Limerick city and county council has launched a property development company in a first-of-its-kind plan to attract UK and US investors following Britain’s exit from the European Union.
The Limerick Twenty Thirty company has been tasked to deliver over €500m in inward investment and create 5,000 jobs over the next five years.
Former head of the Kerry Group, Denis Brosnan, was announced as the chairman of the development company.
The €500 plus plan designed to accelerate an economic recovery in the Treaty City is the “biggest single Irish commercial property development programme undertaken outside the capital”, according to Limerick Twenty Thirty.
The company was also described as a “first entity of its kind to be created by a local authority”.
The firm is to “prioritise the redevelopment of 1.4m sq ft of prime real estate” across “four strategic sites into state-of-the-art office, retail, residential, education, and enterprise space”.
The four development sites - some purchased by the council from NAMA - are the 112,000 sq ft Hanging Gardens site on Henry Street; the 115,000 sq ft Opera Site at Rutland Street; the former Cleeves toffee factory site at Fernhill comprising 100,000 sq ft of existing space and eight acres of surrounding lands; and the 340,000 sq ft Troy Studios film hub in Castletroy, where an €8m film production house fit out is nearing completion.
Mr Brosnan said he hoped the four sites would attract large corporates from Britain in the wake of Brexit, as well as US foreign direct investors.
“We are sending a message far and wide, and not least in the window of opportunity for FDI post-Brexit investment, that we are open for business and capable of competing with the best for it,” he said.
“I am determined that this company will take up on the brilliant work and huge gains achieved and deliver the type of assets required to attract further transformational inward investment,” he added.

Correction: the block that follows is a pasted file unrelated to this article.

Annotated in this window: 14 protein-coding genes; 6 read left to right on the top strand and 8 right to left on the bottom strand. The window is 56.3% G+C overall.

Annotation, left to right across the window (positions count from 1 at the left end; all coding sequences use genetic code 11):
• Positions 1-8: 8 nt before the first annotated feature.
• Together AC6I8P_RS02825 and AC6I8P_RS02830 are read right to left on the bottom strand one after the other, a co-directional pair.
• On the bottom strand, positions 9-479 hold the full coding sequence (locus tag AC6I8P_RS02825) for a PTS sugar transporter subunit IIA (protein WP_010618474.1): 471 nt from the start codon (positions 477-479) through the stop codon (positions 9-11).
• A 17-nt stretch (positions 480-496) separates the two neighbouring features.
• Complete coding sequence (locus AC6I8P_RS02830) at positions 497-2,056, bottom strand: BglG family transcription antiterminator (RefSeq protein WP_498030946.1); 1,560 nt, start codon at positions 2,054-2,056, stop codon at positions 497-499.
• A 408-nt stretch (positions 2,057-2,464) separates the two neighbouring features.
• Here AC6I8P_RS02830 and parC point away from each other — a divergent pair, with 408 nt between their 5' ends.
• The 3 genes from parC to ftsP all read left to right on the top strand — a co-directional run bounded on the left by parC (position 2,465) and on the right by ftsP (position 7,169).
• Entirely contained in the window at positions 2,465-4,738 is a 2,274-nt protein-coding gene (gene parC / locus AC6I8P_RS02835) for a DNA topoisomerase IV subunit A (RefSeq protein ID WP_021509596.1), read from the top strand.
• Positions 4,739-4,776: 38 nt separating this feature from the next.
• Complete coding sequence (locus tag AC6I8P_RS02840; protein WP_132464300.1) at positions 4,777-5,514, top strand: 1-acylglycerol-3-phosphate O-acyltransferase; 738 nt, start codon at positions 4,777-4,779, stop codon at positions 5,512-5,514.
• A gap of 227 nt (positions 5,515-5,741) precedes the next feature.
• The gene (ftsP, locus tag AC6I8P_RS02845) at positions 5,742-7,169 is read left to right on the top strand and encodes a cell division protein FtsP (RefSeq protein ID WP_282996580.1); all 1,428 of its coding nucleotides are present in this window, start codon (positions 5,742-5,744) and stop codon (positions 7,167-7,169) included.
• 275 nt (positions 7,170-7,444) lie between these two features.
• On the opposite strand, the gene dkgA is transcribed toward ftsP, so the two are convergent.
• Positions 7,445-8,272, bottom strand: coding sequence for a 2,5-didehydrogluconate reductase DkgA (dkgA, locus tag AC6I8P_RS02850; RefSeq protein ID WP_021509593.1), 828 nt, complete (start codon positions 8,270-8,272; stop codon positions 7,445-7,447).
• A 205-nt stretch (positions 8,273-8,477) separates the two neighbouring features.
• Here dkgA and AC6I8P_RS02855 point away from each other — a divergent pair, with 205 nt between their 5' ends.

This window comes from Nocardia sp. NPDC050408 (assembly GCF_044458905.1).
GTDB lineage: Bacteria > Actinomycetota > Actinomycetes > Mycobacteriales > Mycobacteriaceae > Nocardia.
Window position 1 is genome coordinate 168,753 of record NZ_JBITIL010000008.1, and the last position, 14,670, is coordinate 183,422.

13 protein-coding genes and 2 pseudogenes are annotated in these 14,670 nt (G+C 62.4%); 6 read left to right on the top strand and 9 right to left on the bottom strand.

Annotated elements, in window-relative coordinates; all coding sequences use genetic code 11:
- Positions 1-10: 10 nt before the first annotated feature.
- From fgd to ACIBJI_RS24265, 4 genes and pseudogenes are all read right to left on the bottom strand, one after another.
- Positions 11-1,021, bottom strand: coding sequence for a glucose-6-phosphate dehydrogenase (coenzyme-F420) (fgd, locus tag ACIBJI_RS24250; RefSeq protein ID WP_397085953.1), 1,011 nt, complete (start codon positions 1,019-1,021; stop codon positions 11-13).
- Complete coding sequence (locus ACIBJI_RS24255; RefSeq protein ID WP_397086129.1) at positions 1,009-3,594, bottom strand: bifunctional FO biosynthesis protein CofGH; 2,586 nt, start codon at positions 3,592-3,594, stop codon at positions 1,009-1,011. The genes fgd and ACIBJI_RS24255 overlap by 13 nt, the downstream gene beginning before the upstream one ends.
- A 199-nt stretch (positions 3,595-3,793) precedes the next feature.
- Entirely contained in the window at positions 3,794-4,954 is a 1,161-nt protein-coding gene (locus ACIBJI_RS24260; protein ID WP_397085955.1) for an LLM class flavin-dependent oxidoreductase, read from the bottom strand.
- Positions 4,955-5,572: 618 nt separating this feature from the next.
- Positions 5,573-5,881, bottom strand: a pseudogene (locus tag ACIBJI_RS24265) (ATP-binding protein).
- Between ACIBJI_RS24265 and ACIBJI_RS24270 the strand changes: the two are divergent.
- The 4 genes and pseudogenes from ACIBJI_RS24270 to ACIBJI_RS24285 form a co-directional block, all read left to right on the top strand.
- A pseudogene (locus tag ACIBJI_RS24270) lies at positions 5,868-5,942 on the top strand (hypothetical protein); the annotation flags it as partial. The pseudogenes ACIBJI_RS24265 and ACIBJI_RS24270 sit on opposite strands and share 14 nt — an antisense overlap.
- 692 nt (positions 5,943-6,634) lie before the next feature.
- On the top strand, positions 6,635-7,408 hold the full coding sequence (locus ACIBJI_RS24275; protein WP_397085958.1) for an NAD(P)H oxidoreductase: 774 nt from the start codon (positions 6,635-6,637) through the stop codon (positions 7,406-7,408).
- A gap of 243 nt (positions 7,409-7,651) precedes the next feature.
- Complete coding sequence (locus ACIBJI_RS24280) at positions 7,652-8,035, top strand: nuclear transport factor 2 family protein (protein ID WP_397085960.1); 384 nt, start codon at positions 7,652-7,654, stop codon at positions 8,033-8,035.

Chief executive of Limerick city and county council, Conn Murray, said the Limerick Twenty Thirty company plans to create “world-class commercial, retail, enterprise, and education facilities, as well as residential space”.
“We have created a really attractive investment ecosystem here that is already reaping massive dividends and with Limerick Twenty Thirty we will create state of the art commercial, enterprise, education, retail and residential space that will accelerate the already rapid pace of inward investment,” he said.
“Given the opportunity of the post-Brexit space, we will offer a world class, highly competitive English-speaking environment for global companies seeking European locations,” Mr Murray said.
Since the launch of ‘Limerick 2030: An Economic and Spatial Plan for Limerick’ in 2013, 7,800 jobs have been created in Limerick and over €1.3bn invested.
Close to 5,400 of these posts are full-time posts across various sectors including financial services, retail, med-tech, IT, while the remainder have been filled by construction jobs.
Minister of State for Tourism and Sport Patrick O’Donovan said: “It will take Limerick to new heights. The fact it is plan-led, as distinct from developer-led, will mean the city and county are planned strategically.
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